Properties of the Chalk aquifer in the Thames Basin

Map showing the distribution of Chalk outcrop in the Thames Basin

The Chalk Group forms the most important aquifer unit within the Thames Basin, supplying water for drinking water public consumption and supporting river flows within chalk bournes characteristic of the Berkshire and Marlborough Downs, the Chilterns and North Downs.

The Chalk is best described as a dual porosity medium with groundwater flow occurring within both the matrix and through fractures. Most of the aquifer's storage is derived from secondary porosity within these fractures.

The mixing of fracture groundwater with pore water in the aquifer matrix exerts an important control on Chalk hydrochemistry and the fate of pollutants such as nitrate.

Most fractures within the Chalk occur parallel to the bedding plane within the top 60 metres with a corresponding decrease in permeability with depth. A strong topographical control on transmissivity is also evident with high transmissivity values occurring within valleys decreasing towards the interfluves.

The Chalk at outcrop

Chalk outcrop overlain by palaeogene deposits

Where unconfined the Chalk is drained by intermittent streams within incised periglacial valleys.

Groundwater baseflow contributions are high (mean Baseflow Index or BFI 0.95) and spring lines are well developed at the intersection of hardgrounds such as the Tottenhoe Stone and at the base of the Chalk sequence.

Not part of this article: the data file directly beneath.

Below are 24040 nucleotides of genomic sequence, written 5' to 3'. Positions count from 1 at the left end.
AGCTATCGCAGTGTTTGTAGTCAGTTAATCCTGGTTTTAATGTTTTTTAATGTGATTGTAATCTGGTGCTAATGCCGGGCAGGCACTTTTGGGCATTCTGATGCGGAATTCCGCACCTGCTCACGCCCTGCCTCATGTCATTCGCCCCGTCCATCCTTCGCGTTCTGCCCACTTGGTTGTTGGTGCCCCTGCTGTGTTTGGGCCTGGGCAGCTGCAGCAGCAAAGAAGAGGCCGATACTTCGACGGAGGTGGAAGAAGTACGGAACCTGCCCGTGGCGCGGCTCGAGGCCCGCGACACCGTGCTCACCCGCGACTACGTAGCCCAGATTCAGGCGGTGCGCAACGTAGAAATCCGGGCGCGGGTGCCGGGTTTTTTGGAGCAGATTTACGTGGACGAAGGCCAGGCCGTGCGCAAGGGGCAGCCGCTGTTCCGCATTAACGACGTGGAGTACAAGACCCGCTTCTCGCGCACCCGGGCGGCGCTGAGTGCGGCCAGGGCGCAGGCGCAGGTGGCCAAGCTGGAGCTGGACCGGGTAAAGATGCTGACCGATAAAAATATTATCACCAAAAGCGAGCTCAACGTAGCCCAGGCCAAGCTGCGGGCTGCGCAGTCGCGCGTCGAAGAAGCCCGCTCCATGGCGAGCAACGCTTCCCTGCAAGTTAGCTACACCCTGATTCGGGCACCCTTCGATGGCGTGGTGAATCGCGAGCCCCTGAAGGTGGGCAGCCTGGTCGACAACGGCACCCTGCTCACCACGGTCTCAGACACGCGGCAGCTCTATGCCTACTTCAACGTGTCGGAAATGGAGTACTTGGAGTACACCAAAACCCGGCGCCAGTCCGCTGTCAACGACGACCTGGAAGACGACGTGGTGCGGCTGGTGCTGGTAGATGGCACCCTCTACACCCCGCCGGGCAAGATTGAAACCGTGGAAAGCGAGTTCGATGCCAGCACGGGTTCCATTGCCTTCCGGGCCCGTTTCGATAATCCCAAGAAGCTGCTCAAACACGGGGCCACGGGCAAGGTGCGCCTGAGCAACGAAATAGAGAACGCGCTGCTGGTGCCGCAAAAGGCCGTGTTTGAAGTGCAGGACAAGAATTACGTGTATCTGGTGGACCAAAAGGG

The high fracture permeability and low effective matrix porosity give rise to comparatively large seasonal water table variations and associated stream-head migration up dry valleys.

The confined Chalk

White Horse, Westbury. Looking N. Close-up. Ledge due to Melbourn Rock (base on Middle Chalk) on left of photo.

The Chalk aquifer is folded through the London Basin syncline and becomes confined by Palaeogene deposits.

The Palaeogene deposits promote acidic runoff at Chalk margins causing development of solution-enhanced karstic features with groundwater velocities up to 5 km per day recorded.

The Chalk provides a significant groundwater resource in the London Basin and considerable effort has been made in recent years to ensure the groundwater levels within the basin remain stable.

Chalk groundwater levels

Groundwater level contours for the Chalk aquifer of the Thames Basin

Hydraulic properties of the Chalk aquifer

Transmissivity data (m2⁄ day)

Location No. of localities No. of tests Median 25th centile 75th centile
Kennet Valley 74 117 830 380 1500
Chilterns 44 62 860 276 2100
Thames 81 88 230 44 990
North Downs 41 57 670 350 1600

Storage coefficient data

Location No. of tests Median 25th centile 75th centile
Kennet Valley 107 0.0075 0.004 0.017
Chilterns 44 0.0029 0.0008 0.028
Thames 41 0.0024 0.0004 0.0047
North Downs 35 0.0036 0.001 0.015

Porosity data (%)

Location No. of tests Mean Min Max Median
Thames and Chilterns (Middle Chalk) 356 31.4 9.5 52.6 31.8
Thames and Chilterns (Lower Chalk) 158 26.6 11.6 39.5 27

Hydraulic conductivity data (m/day)

Location No. of localities Mean Min Max
Thames Basin 18 45.4 2.0 192.7

Papers about the Chalk aquifer in the Thames Basin

Solution-enhanced fracture

BGS projects about the Chalk aquifer


Contact Stephanie Bricker for further information